Consequences of the IT revolution on society

November 15, 2016
By Manie Geyer

The latest wave of the IT revolution, beginning with the early 1990s, has resulted in unparalleled reductions in the friction costs of time and distance of information dissemination. The Internet reduces global inequality by providing access to information in the remotest parts of the world, just as mobile technology weakens communication barriers. 

Anecdotal evidence shows that the two – the Internet coupled with mobile technology – have two conspicuous outcomes: Firstly, the dissemination of liberalism and secularism has resulted in the spread of modernisation but also at the same time the invigoration of cultural and religious resistance. The result is deepening global divides and social and political community fragmentation. 

Secondly, the availability of information increases knowledge about conditions in other communities; through concatenation, this reduces uncertainty about living conditions and employment opportunities at prospective migration destinations which increase the mobility of the global poor. 

This results in the rapid redistribution of people from global pockets of poverty and tension to more prosperous and peaceful areas in the world or places that offer more opportunities and freedoms. Indications are that the combined effect will be: sustained, large-scale migration initially from areas of poverty and conflict to areas that offer better outlooks; the resultant weakening of the status of national boundaries; dividing loyalties and increasing challenges to state authority; the rapid diversification of societies; the transformation and reinvention of traditions; and the emergence of new social, cultural and religious political clusters.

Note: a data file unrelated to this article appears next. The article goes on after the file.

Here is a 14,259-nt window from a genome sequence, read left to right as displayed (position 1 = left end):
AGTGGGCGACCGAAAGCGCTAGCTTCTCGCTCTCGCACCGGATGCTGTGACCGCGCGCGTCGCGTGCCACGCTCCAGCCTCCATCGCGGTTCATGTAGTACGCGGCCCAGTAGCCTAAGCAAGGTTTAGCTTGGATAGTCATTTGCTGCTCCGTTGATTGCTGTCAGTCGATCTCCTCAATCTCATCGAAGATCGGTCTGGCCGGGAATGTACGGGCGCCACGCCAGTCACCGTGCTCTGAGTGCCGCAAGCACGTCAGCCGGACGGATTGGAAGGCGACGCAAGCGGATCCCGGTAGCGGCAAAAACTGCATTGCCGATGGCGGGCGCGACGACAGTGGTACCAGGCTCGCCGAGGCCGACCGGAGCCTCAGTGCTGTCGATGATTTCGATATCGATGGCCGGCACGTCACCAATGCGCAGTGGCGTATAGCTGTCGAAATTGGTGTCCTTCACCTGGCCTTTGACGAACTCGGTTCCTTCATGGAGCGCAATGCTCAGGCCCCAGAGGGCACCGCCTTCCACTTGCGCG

Ultimately this is likely to lead to the degradation of the current political boundaries born out of nationalist and colonial eras, resulting in new arrangements of communities, boundaries, territories and authorities – locally, nationally and internationally. 

To obviate, on the one hand, the historical failures of democracy in socially, culturally and ideologically diverse and divided societies and on the other hand, to maximise individual involvement in decision-making, the focus of political power in the 21st century will eventually gravitate to the local level. 

This will result in the gradual reorganisation of communities into new clusters of more alike identities with more meaningful representation at the grassroots level. Coupled with this will be the formation of new incarnations of higher level governments which will change current decision-making processes and jurisdiction areas dramatically.

The article is part of the SFG publication “Big Questions of Our time: The World Speaks”. To access the full publication please click here.

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